How to Automate Tasks with Google Home in 2019

Kasa by TP-Link smart automation.
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I'm live in an Android ecosystem. I go through my day-to-day with a Google Pixel 2 smartphone. I home's heater is controlled by a Nest Thermostat. All four TV in my house have a Google Chromecast. In my home office is a Google Home Mini, to voice control any one of the smart devices. Doors and windows are secured with Nest Secure. To add to the mix, I have a handful of TP-Link smart outlets and light switches. As much as I support the Google ecosystem, I also have to admit that they are painfully slow at releasing new features. Here are my biggest complains with automating tasks with Google Home.

  1. Google Home is mostly controlled via verbal commands
  2. Some verbal commands are "smart", but others have to be said exactly word for word.
  3. Verbal commands are obvious, but not very convenient on a day to day.
  4. Google Routines are very static

Tasks are automated in Google with Routines and TP-Link calls them Scenes. I did look into Samsung SmartThings, but while researching found that there were range issues in larger homes and hubs may need to be swapped out every couple of years. Additionally, SmartThings require all devices to be Samsung hardware, which results in higher price setups.

Verbal Commands

Since the beginning, I was never a fan of triggering tasks with "Ok Google". I find it not only tedious, but difficult to get commands exactly right. For example, I often get "Set Nest Secure to Home and Guarding" mixed up and the command doesn't execute. In addition, verbal commands mean verbally saying the same command over and over everyday. And in my opinion, the most ironic verbal command of turning on/off lights takes longer than just hitting a switch. I know there are other cases where a light switch might not be available, but how much "smarter" would it be if the light could turn on automatically once you enter a room, and if the room is dark?

I was originally hoping to install open source software for smart home integration such as OpenHAB or Home Assistant. Both are well designed, popular, and have smartphone features. There are other options, but those are the two most popular. But even being semi-technical and already running a home server, the time it takes to keep the system running was more trouble than it solved. Often times, these systems don't have bindings for every time of smart device which would force me to purchase expensive hardware and not one's that were routinely on sale. The upside to running my own home server is that major companies would have less ability to "monitor" and "track" commands.

Note that I did try Amazon Echo device, but found them to be much slower and responding when compared to Google Home. Despite the trouble of Google being accused of hording personal information, I feel my information is safer with Google than with Amazon.

Google Routines

This was Google first attempt at automation, and it is extremely limited. For starts, a routine can only be triggered by either a custom voice command, or a time. Custom voice commands are a plus, as you choose one that fits your needs and use it as a shortcut for longer more confusing commands. Time based routines make sense, but in reality, its rare for tasks to execute at the same time everyday.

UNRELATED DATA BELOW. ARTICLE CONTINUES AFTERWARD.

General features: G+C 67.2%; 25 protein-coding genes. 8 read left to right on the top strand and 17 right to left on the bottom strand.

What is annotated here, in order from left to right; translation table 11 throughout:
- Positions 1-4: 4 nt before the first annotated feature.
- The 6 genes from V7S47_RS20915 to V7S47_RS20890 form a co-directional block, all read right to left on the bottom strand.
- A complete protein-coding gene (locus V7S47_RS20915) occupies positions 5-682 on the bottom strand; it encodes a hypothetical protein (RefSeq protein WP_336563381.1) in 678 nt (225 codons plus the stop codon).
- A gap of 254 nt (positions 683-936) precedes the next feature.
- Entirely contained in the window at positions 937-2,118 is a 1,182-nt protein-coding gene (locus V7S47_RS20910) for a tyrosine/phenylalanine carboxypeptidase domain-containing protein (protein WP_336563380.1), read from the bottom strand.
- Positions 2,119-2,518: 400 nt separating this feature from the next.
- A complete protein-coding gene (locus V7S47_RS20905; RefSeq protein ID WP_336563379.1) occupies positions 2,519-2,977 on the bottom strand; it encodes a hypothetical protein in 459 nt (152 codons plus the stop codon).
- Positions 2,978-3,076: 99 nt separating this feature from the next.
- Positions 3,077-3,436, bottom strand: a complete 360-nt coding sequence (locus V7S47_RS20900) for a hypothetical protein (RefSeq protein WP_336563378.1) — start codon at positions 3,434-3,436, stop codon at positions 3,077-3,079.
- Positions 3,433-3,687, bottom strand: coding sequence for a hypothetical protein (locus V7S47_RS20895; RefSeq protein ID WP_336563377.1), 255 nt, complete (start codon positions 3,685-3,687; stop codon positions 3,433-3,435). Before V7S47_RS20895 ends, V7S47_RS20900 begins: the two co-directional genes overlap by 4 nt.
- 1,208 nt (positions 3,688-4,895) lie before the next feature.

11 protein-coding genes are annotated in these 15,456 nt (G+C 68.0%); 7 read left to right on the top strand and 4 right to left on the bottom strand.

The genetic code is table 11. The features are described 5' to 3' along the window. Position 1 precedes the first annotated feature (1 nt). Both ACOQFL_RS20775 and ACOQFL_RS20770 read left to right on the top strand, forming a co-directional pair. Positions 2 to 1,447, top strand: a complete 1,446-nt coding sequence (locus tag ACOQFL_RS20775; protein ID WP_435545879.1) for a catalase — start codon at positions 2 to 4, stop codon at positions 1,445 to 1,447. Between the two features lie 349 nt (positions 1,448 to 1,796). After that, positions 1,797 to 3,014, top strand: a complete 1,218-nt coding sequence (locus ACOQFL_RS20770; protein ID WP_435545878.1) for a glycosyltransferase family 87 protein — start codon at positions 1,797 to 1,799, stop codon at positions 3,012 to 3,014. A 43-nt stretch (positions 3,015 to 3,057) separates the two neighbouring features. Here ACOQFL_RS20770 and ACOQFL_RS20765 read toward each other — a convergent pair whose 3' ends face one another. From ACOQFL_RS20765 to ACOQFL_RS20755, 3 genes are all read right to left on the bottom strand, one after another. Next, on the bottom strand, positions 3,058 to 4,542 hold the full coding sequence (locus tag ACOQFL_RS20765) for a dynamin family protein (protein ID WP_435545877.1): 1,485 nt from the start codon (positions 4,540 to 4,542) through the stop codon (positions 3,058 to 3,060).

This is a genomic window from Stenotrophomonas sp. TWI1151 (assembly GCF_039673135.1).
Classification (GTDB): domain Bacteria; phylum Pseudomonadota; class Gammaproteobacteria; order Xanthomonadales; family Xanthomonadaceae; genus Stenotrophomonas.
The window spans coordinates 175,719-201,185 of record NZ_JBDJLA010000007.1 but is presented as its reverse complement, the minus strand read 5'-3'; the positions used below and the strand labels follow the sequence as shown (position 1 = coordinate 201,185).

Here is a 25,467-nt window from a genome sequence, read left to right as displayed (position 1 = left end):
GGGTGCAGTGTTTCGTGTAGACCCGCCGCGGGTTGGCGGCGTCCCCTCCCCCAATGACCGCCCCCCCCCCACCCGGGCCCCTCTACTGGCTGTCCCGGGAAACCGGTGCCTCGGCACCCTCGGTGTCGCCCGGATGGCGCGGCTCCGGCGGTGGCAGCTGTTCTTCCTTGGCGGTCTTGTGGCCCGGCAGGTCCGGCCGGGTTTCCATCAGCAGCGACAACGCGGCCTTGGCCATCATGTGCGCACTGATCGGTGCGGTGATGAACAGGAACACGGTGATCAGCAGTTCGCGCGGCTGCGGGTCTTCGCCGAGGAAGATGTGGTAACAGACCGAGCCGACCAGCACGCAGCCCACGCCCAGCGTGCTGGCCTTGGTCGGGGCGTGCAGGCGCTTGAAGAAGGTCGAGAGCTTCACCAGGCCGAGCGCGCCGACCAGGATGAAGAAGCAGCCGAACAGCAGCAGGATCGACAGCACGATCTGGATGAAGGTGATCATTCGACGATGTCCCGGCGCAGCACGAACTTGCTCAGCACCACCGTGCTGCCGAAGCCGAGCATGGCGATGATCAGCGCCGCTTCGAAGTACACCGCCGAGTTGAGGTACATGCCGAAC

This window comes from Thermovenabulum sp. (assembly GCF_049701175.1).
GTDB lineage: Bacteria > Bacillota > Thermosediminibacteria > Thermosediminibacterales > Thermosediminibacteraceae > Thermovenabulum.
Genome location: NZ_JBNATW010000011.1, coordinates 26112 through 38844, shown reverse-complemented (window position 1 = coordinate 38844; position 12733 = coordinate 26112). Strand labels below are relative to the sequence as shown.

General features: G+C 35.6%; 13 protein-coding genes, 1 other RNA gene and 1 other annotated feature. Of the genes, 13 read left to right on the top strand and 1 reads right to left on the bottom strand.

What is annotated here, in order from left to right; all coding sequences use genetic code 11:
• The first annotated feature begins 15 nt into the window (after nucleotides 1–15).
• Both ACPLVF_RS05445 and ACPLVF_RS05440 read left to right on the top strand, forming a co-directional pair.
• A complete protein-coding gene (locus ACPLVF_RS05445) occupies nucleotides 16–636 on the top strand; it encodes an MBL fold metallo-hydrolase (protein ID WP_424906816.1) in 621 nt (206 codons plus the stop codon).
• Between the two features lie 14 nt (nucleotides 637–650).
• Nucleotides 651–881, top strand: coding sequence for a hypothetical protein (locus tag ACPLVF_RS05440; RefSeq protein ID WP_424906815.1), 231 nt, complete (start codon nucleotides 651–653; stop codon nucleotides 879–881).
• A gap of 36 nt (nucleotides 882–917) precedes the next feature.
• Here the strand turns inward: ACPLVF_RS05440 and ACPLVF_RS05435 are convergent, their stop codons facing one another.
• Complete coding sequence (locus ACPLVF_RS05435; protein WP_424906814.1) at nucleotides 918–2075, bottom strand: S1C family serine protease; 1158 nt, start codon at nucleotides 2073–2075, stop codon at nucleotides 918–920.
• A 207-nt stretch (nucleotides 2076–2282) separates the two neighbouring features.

Google Routines is desperate for a way to dynamic start tasks. A smarter way would be via other triggers such as information from the internet (such as sunrise or sunset) or separate sensors that detect light, temperature, noise, or motion. Other ways to identify people in the house is the existence of a smartphone on the Wifi network. Register that MAC address!

Kasa by TP-Link (solution)

The upside to unifying smart devices (such as smart outlets and smart switches) to Tp-Link is I only need one Android app to register and control. Kasa may not have any sensors, but they do have the ability to turn devices on/off based on the sunset/sunrise. So for my needs, I schedule my Kasa Scenes (same as Google Routines) to turn on porch lights and sunset. I then have Google Home turn the lights off at a scheduled time every night. No more having to worry about change in daylight hours due to daylight savings. So until Google has a better solution, I'm going to continue purchasing Tp-Link devices that can be "smartly" automated.

  • TP-Link Smart Plug - I wait for a sale when they're on sale for $10 each (often times I have to buy 2 or 4 at a time). But these can be stacked and individually programmed. They each also have an on/off switch, but the plugs are often in difficult to reach places making the physical switch useless. I often times hook a dumb power strip to a single plug that can be controlled all or none.
  • TP-Link Smart Light Switch - I only have one of these, but it works well to seamlessly replacing an existing switch. It is a bit challenging to hook up, so my suggestion is to purchase enough and hire an electrician once. It's more convenient than a smart bulb, which can't be controlled once the power to the light is off. I currently only have two that I DIY installed, but plan on purchasing more.
  • TP-Link Smart Power Strip - I don't have one of these yet, as they're more pricey. It allows control over each power plug in the power strip, but I rarely have that need. Instead, I usually just purchase a large pack of Smart Plugs.
  • TP-Link Smart Outlet - I don't have one either, but this works best if you own your home and can replace old outlets. If you're renting, I'd suggest purchasing a Smart Plug instead.
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